The Measures of central tendency gives us a birds
eye view of the entire data they are called averages
of the first order, it serve to locate the centre of the
distribution but they do not reveal how the items
are spread out on either side of the central value.
The measure of the scattering of items in a
distribution about the average is called dispersion.
Dispersion measures the extent to which the items
vary from some central value. It may be noted that
the measures of dispersion or variation measure
only the degree but not the direction of the
variation. The measures of dispersion are also
called averages of the second order because they
are based on the deviations of the different values
from the mean or other measures of central
tendency which are called averages of the first
In the words of Bowley “Dispersion is the
measure of the variation of the items”
According to Conar “Dispersion is a
measure of the extent to which the
individual items vary”
It is defined as the difference between the smallest
and the largest observations in a given set of data.
Formula is R = L – S
Where L – largest item, S – Smallest item
Ex. Find out the range of the given distribution: 1,
3, 5, 9, 11
The range is 11 – 1 = 10.
10. Interquartile Range / QUARTILE
It is the second measure of dispersion, no doubt improved
version over the range. It is based on the quartiles so while
calculating this may require upper quartile (Q3) and lower
quartile (Q1) and then is divided by 2. Hence it is half of
the deference between two quartiles it is also a semi inter
The formula of Quartile Deviation is
(Q D) = Q3 - Q1
11. QD gives the average amount by which the
two quartile differ from median.
18. MEAN DEVIATION
Mean Deviation is also known as average
deviation. In this case deviation taken from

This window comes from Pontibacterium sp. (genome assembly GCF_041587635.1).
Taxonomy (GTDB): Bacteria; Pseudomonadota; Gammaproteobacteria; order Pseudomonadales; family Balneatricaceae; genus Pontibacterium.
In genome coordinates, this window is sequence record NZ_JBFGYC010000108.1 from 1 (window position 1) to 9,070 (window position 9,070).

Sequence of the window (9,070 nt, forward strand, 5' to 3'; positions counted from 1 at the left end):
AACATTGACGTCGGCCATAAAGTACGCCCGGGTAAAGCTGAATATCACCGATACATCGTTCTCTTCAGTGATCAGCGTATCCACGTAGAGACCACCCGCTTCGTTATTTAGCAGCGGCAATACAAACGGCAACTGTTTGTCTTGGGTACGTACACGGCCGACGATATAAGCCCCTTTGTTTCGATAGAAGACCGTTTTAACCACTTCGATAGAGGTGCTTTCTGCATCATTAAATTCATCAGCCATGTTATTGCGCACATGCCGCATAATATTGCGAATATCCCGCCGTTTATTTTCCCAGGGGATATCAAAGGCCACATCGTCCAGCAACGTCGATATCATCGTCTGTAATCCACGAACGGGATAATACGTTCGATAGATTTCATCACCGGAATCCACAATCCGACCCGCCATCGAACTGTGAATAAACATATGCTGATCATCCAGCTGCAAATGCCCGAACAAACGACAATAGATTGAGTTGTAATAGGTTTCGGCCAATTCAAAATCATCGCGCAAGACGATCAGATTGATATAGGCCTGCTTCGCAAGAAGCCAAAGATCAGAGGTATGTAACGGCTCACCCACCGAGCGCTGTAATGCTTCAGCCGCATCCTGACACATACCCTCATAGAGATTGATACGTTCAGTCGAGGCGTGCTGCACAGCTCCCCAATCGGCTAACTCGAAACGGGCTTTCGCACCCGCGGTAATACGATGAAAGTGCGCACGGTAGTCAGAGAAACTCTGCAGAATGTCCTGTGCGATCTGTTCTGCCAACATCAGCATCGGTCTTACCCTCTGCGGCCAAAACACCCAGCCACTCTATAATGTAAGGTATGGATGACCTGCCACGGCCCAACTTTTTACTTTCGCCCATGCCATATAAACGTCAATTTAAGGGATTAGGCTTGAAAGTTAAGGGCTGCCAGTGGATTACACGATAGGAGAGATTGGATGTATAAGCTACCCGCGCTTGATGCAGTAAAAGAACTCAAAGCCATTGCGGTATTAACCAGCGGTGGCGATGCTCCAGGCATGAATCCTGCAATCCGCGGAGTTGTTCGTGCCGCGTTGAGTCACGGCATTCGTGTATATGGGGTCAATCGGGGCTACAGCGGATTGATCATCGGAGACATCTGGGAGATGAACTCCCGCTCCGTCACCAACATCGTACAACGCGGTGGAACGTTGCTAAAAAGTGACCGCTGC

any average especially Mean, Median or
Mode. While taking deviation we have to
ignore negative items and consider all of
them as positive.
28. STANDARD DEVIATION or
Root Mean Square Deviation
The concept of standard deviation was first
introduced by Karl Pearson in 1893. The
standard deviation is the most useful and the
most popular measure of dispersion. Just as
the arithmetic mean is the most of all the
averages, the standard deviation is the best
of all measures of dispersion.
29. STANDARD DEVIATION
The standard deviation is represented by the Greek
letter (sigma). It is always calculated from the
arithmetic mean, median and mode is not
considered. While looking at the earlier measures
of dispersion all of them suffer from one or the
other demerit i.e.
Range –it suffer from a serious drawback
considers only 2 values and neglects all the other
values of the series.
30. STANDARD DEVIATION
Quartile deviation considers only 50% of the item and
ignores the other 50% of items in the series.
Mean deviation no doubt an improved measure but ignores
negative signs without any basis.
Karl Pearson after observing all these things has given us a
more scientific formula for calculating or measuring
dispersion. While calculating SD we take deviations of
individual observations from their AM and then each
squares. The sum of the squares is divided by the number
of observations. The square root of this sum is knows as
31. MERITS OF STANDARD
Very popular scientific measure of dispersion
From SD we can calculate Skewness, Correlation
It considers all the items of the series
The squaring of deviations make them positive
and the difficulty about algebraic signs which was
expressed in case of mean deviation is not found